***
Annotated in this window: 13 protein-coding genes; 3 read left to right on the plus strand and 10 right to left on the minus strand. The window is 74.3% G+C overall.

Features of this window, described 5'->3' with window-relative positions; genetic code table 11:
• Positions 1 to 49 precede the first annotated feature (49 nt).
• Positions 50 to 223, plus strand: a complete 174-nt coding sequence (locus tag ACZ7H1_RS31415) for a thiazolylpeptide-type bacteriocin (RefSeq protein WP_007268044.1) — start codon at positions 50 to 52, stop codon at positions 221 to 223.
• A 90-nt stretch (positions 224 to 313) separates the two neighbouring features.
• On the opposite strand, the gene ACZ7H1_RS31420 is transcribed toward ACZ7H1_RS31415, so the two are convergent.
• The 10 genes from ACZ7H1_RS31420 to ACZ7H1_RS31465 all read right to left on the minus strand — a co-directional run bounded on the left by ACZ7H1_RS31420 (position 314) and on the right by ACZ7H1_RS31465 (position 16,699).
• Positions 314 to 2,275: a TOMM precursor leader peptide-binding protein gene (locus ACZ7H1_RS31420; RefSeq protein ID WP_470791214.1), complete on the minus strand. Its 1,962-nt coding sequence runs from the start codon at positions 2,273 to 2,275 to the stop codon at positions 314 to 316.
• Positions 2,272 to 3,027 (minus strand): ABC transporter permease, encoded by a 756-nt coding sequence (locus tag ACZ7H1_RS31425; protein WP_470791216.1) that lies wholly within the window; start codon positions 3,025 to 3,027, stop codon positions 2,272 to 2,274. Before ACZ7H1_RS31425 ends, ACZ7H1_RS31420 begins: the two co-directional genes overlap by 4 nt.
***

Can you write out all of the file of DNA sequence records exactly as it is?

Annotated in this window: 13 protein-coding genes; 3 read left to right on the plus strand and 10 right to left on the minus strand. The window is 74.3% G+C overall.

Features of this window, described 5'->3' with window-relative positions; genetic code table 11:
• Positions 1 to 49 precede the first annotated feature (49 nt).
• Positions 50 to 223, plus strand: a complete 174-nt coding sequence (locus tag ACZ7H1_RS31415) for a thiazolylpeptide-type bacteriocin (RefSeq protein WP_007268044.1) — start codon at positions 50 to 52, stop codon at positions 221 to 223.
• A 90-nt stretch (positions 224 to 313) separates the two neighbouring features.
• On the opposite strand, the gene ACZ7H1_RS31420 is transcribed toward ACZ7H1_RS31415, so the two are convergent.
• The 10 genes from ACZ7H1_RS31420 to ACZ7H1_RS31465 all read right to left on the minus strand — a co-directional run bounded on the left by ACZ7H1_RS31420 (position 314) and on the right by ACZ7H1_RS31465 (position 16,699).
• Positions 314 to 2,275: a TOMM precursor leader peptide-binding protein gene (locus ACZ7H1_RS31420; RefSeq protein ID WP_470791214.1), complete on the minus strand. Its 1,962-nt coding sequence runs from the start codon at positions 2,273 to 2,275 to the stop codon at positions 314 to 316.
• Positions 2,272 to 3,027 (minus strand): ABC transporter permease, encoded by a 756-nt coding sequence (locus tag ACZ7H1_RS31425; protein WP_470791216.1) that lies wholly within the window; start codon positions 3,025 to 3,027, stop codon positions 2,272 to 2,274. Before ACZ7H1_RS31425 ends, ACZ7H1_RS31420 begins: the two co-directional genes overlap by 4 nt.